PLACES Better Bedrooms

Cabin fever for the bedroom

 

How do you translate memories of home into the bones of your bedroom? In the heart of Paris, a Finnish designer has captured the spirit of summer houses from her homeland in a 100-day sleepover installation.

Koti is made up of a cozy jumble of spruce timber cabins, inspired by family-owned summer house clusters that grow along with the generations. Their structure invites daytime visitors and overnighters to experience a simple and communal way of living by creating a shared ‘indoor-outdoor’ space. The cabins, just like in the height of Finnish summer, are used almost exclusively for sleeping. Linda Bergroth, the interior architect and product designer behind the installation, explains, “Finnish summers are so short, so everything happens outdoors. You do your dishes, your cooking, you bathe in the sun and the lake and you only go inside to sleep.”

Below, Linda explains how she created interiors to reflect the “nightless nights” of Finnish summers in the compact spaces. Consider her three key elements – storytelling, materials of comfort and scale – perhaps they will inspire you tell your own bedroom tale.

Every interior tells a story

“Summer houses are really at the core of Finnish identity. Everyone has one; it can be something really humble. What I love is they’re very often something that runs in the family and co-owned by many generations or siblings. Over the years the family gets bigger and everyone builds their own separate cottage and little by little they become like villages. Because summer houses are shared it changes the way that you behave there. Normally if you’re in the city you invite people over – you’re the host, they are the guests – but here the roles change a bit so that everyone is kind of both at the same time. The way of spending time at the summer cottage is not about parties, it’s about carrying water or peeling potatoes together…that’s Finnish quality time.”

“Finnish summers are so short, so everything happens outdoors. You do your dishes, your cooking, you bathe in the sun and the lake and you only go inside to sleep.”

Material comfort

“The starting point was this Finnish building type called ‘aitta’ which is kind of this shack, and extra building that everyone has. The aitta are traditionally very humble. You would have the bed, a candle, the stool, a mirror maybe one hanger for your clothes and that’s it. The walls of the Koti cabins are made like blinds so that you can see when you’re  inside. It’s like a very small chapel, the way the light comes in. Then at night time when you’re inside with the light on it becomes like a kind of lampshade and from outside you see if someone’s sleeping or not. Because it’s about the summer cottage and this lightness of the Finnish ‘nightless’ night in the summer time, I wanted to work with medium or small scale brands that specialise in certain materials like wood, linen or certain lighting. They are all natural products with artisanal or half-artisanal, hand-made manufacturing.”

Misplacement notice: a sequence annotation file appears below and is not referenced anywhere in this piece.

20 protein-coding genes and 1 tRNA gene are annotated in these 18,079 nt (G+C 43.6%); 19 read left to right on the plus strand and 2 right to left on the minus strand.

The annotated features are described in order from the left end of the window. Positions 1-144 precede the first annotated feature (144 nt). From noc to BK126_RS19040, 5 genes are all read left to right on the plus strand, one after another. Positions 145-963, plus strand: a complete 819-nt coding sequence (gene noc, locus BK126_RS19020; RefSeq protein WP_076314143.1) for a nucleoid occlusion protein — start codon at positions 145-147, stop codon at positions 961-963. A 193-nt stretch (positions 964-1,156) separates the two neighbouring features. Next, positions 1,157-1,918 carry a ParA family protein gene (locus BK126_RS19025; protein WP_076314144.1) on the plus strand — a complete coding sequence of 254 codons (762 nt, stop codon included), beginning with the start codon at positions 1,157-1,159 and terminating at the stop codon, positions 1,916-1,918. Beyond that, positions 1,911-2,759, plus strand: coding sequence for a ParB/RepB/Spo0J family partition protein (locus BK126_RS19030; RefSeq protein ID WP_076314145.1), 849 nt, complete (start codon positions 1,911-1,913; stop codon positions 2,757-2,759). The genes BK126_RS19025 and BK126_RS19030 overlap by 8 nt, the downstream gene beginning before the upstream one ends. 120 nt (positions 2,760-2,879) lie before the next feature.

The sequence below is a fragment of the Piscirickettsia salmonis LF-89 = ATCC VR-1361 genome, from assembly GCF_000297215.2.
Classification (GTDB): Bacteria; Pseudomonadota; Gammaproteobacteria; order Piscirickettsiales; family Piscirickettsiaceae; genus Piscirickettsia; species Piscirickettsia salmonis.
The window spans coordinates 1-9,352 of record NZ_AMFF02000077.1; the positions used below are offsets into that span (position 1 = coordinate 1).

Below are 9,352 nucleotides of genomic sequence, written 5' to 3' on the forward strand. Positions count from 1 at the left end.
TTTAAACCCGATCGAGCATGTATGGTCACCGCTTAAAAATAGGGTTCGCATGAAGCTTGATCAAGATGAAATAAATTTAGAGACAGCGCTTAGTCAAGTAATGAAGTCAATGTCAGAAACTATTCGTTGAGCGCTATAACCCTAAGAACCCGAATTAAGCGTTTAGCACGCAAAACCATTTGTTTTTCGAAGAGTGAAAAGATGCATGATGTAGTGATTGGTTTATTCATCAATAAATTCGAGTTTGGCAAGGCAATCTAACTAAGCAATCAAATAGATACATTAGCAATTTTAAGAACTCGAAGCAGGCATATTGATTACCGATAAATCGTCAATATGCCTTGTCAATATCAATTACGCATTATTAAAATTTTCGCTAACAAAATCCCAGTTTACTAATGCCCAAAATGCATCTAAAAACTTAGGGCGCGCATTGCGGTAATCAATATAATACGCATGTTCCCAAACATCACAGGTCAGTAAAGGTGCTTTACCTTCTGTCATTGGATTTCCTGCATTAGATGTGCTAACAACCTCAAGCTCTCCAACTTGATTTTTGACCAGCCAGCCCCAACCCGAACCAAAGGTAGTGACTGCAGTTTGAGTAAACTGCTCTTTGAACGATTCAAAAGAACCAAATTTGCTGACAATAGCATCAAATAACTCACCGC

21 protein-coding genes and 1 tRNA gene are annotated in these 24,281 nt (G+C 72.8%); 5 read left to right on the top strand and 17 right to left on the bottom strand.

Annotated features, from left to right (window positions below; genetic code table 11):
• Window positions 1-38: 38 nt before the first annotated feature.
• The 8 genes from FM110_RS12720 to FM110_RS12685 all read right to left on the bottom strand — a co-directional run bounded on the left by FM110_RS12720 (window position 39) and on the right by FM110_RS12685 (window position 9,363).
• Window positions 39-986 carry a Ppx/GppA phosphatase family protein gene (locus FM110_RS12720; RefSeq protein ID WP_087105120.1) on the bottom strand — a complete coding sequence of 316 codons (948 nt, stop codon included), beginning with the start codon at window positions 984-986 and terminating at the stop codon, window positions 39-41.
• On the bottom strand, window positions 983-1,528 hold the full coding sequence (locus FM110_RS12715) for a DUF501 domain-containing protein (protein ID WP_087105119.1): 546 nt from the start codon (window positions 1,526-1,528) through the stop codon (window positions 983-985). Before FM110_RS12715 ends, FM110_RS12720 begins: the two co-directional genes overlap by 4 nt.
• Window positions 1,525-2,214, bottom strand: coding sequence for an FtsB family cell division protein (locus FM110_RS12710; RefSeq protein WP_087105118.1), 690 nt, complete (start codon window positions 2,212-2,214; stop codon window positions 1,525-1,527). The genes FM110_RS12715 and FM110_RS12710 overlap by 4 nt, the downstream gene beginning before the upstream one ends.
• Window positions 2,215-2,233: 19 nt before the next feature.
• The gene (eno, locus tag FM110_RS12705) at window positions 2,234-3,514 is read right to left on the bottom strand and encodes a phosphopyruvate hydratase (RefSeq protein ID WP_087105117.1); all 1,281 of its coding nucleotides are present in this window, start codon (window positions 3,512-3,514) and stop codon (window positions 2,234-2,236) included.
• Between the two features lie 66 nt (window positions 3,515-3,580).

Psst, to get the look, you can find the full list of Finnish designers Linda collaborated with here.

“The walls of the Koti cabins are made like blinds so that you can see when you’re inside. Then at night time when you’re inside with the light on it becomes like a kind of lampshade.”

Place Yourself

“When I’m thinking of a bedroom, for me it’s important to think of the scale of the body and what you need around you – where you place your glass of water or something. And, because things need to be close to your body I think about the materials, whether they are tactile, how they feel on your skin. You also need to think about how they patinate with time. With wood, it gets messy, over time greasy hands that leave prints. Think of how things relate to the human body.”

“The 'aitta' are traditionally very humble. You would have the bed, a candle, the stool, a mirror maybe one hanger for your clothes and that’s it.”

“Because things need to be close to your body I think about the materials, whether they are tactile, how they feel on your skin. You also need to think about how they patinate with time.”

The Koti project celebrates the centenary of Finnish independence. The installation is one of various projects hosted by Finnish Cultural Institutes throughout Europe that interpret the different meanings of home in 2017. Find out more about Linda’s work here.

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